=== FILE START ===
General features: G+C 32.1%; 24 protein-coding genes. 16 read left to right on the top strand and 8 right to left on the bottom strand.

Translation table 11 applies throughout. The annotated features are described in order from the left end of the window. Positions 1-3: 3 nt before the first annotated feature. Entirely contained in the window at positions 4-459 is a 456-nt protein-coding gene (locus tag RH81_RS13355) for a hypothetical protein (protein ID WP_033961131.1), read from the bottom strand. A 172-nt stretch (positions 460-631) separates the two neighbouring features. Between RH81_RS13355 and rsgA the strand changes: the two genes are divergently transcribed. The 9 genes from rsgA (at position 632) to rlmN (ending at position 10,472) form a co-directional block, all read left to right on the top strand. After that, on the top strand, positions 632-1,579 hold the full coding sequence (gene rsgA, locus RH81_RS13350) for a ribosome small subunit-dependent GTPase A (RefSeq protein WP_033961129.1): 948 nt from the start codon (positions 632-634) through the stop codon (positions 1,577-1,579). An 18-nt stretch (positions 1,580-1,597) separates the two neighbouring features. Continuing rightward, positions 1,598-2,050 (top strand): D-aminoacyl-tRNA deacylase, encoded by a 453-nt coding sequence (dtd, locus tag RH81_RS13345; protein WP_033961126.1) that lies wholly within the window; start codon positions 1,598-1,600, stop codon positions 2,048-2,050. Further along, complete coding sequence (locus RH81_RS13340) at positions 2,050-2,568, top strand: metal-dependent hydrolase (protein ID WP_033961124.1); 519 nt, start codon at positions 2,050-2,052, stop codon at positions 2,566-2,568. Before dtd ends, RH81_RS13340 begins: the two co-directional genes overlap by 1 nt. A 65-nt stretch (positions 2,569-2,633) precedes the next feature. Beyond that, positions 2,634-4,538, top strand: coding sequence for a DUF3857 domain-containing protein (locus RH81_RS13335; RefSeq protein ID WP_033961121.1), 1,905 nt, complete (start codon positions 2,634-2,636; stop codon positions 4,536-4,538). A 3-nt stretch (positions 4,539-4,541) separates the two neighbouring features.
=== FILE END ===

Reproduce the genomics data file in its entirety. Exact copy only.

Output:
General features: G+C 32.1%; 24 protein-coding genes. 16 read left to right on the top strand and 8 right to left on the bottom strand.

Translation table 11 applies throughout. The annotated features are described in order from the left end of the window. Positions 1-3: 3 nt before the first annotated feature. Entirely contained in the window at positions 4-459 is a 456-nt protein-coding gene (locus tag RH81_RS13355) for a hypothetical protein (protein ID WP_033961131.1), read from the bottom strand. A 172-nt stretch (positions 460-631) separates the two neighbouring features. Between RH81_RS13355 and rsgA the strand changes: the two genes are divergently transcribed. The 9 genes from rsgA (at position 632) to rlmN (ending at position 10,472) form a co-directional block, all read left to right on the top strand. After that, on the top strand, positions 632-1,579 hold the full coding sequence (gene rsgA, locus RH81_RS13350) for a ribosome small subunit-dependent GTPase A (RefSeq protein WP_033961129.1): 948 nt from the start codon (positions 632-634) through the stop codon (positions 1,577-1,579). An 18-nt stretch (positions 1,580-1,597) separates the two neighbouring features. Continuing rightward, positions 1,598-2,050 (top strand): D-aminoacyl-tRNA deacylase, encoded by a 453-nt coding sequence (dtd, locus tag RH81_RS13345; protein WP_033961126.1) that lies wholly within the window; start codon positions 1,598-1,600, stop codon positions 2,048-2,050. Further along, complete coding sequence (locus RH81_RS13340) at positions 2,050-2,568, top strand: metal-dependent hydrolase (protein ID WP_033961124.1); 519 nt, start codon at positions 2,050-2,052, stop codon at positions 2,566-2,568. Before dtd ends, RH81_RS13340 begins: the two co-directional genes overlap by 1 nt. A 65-nt stretch (positions 2,569-2,633) precedes the next feature. Beyond that, positions 2,634-4,538, top strand: coding sequence for a DUF3857 domain-containing protein (locus RH81_RS13335; RefSeq protein ID WP_033961121.1), 1,905 nt, complete (start codon positions 2,634-2,636; stop codon positions 4,536-4,538). A 3-nt stretch (positions 4,539-4,541) separates the two neighbouring features.